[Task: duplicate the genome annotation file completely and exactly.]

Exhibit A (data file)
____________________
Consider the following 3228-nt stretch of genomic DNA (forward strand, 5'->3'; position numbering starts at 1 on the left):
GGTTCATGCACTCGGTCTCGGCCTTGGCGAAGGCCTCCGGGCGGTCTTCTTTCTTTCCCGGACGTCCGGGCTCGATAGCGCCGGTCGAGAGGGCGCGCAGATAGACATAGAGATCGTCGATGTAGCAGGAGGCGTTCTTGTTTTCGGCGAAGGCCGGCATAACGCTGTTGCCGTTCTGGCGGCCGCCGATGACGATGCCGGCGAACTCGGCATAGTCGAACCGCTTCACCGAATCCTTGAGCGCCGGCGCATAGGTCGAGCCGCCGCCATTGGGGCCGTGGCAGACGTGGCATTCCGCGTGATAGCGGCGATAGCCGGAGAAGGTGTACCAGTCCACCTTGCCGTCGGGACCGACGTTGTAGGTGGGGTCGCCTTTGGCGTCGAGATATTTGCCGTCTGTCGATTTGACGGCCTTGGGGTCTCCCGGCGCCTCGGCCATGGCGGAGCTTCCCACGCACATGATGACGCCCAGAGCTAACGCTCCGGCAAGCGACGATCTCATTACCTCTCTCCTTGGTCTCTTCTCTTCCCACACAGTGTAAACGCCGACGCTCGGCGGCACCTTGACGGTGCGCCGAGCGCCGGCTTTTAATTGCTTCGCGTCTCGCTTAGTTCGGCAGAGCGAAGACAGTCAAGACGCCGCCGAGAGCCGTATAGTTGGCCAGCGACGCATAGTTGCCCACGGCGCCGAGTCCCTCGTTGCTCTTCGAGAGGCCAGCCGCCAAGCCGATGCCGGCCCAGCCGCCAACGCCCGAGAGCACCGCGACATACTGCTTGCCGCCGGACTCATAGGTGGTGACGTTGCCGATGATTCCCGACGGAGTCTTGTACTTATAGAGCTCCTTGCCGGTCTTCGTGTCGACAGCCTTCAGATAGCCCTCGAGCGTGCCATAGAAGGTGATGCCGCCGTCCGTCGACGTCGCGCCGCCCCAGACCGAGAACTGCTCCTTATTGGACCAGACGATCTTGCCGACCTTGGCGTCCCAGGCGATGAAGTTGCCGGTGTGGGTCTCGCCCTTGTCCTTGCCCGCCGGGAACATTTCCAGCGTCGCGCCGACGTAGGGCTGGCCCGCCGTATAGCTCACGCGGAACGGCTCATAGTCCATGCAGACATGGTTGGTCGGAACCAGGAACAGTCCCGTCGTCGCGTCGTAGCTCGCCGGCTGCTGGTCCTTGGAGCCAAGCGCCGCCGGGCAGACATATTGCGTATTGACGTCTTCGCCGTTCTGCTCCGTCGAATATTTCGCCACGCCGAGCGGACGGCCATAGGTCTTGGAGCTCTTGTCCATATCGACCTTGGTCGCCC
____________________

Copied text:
Consider the following 3228-nt stretch of genomic DNA (forward strand, 5'->3'; position numbering starts at 1 on the left):
GGTTCATGCACTCGGTCTCGGCCTTGGCGAAGGCCTCCGGGCGGTCTTCTTTCTTTCCCGGACGTCCGGGCTCGATAGCGCCGGTCGAGAGGGCGCGCAGATAGACATAGAGATCGTCGATGTAGCAGGAGGCGTTCTTGTTTTCGGCGAAGGCCGGCATAACGCTGTTGCCGTTCTGGCGGCCGCCGATGACGATGCCGGCGAACTCGGCATAGTCGAACCGCTTCACCGAATCCTTGAGCGCCGGCGCATAGGTCGAGCCGCCGCCATTGGGGCCGTGGCAGACGTGGCATTCCGCGTGATAGCGGCGATAGCCGGAGAAGGTGTACCAGTCCACCTTGCCGTCGGGACCGACGTTGTAGGTGGGGTCGCCTTTGGCGTCGAGATATTTGCCGTCTGTCGATTTGACGGCCTTGGGGTCTCCCGGCGCCTCGGCCATGGCGGAGCTTCCCACGCACATGATGACGCCCAGAGCTAACGCTCCGGCAAGCGACGATCTCATTACCTCTCTCCTTGGTCTCTTCTCTTCCCACACAGTGTAAACGCCGACGCTCGGCGGCACCTTGACGGTGCGCCGAGCGCCGGCTTTTAATTGCTTCGCGTCTCGCTTAGTTCGGCAGAGCGAAGACAGTCAAGACGCCGCCGAGAGCCGTATAGTTGGCCAGCGACGCATAGTTGCCCACGGCGCCGAGTCCCTCGTTGCTCTTCGAGAGGCCAGCCGCCAAGCCGATGCCGGCCCAGCCGCCAACGCCCGAGAGCACCGCGACATACTGCTTGCCGCCGGACTCATAGGTGGTGACGTTGCCGATGATTCCCGACGGAGTCTTGTACTTATAGAGCTCCTTGCCGGTCTTCGTGTCGACAGCCTTCAGATAGCCCTCGAGCGTGCCATAGAAGGTGATGCCGCCGTCCGTCGACGTCGCGCCGCCCCAGACCGAGAACTGCTCCTTATTGGACCAGACGATCTTGCCGACCTTGGCGTCCCAGGCGATGAAGTTGCCGGTGTGGGTCTCGCCCTTGTCCTTGCCCGCCGGGAACATTTCCAGCGTCGCGCCGACGTAGGGCTGGCCCGCCGTATAGCTCACGCGGAACGGCTCATAGTCCATGCAGACATGGTTGGTCGGAACCAGGAACAGTCCCGTCGTCGCGTCGTAGCTCGCCGGCTGCTGGTCCTTGGAGCCAAGCGCCGCCGGGCAGACATATTGCGTATTGACGTCTTCGCCGTTCTGCTCCGTCGAATATTTCGCCACGCCGAGCGGACGGCCATAGGTCTTGGAGCTCTTGTCCATATCGACCTTGGTCGCCC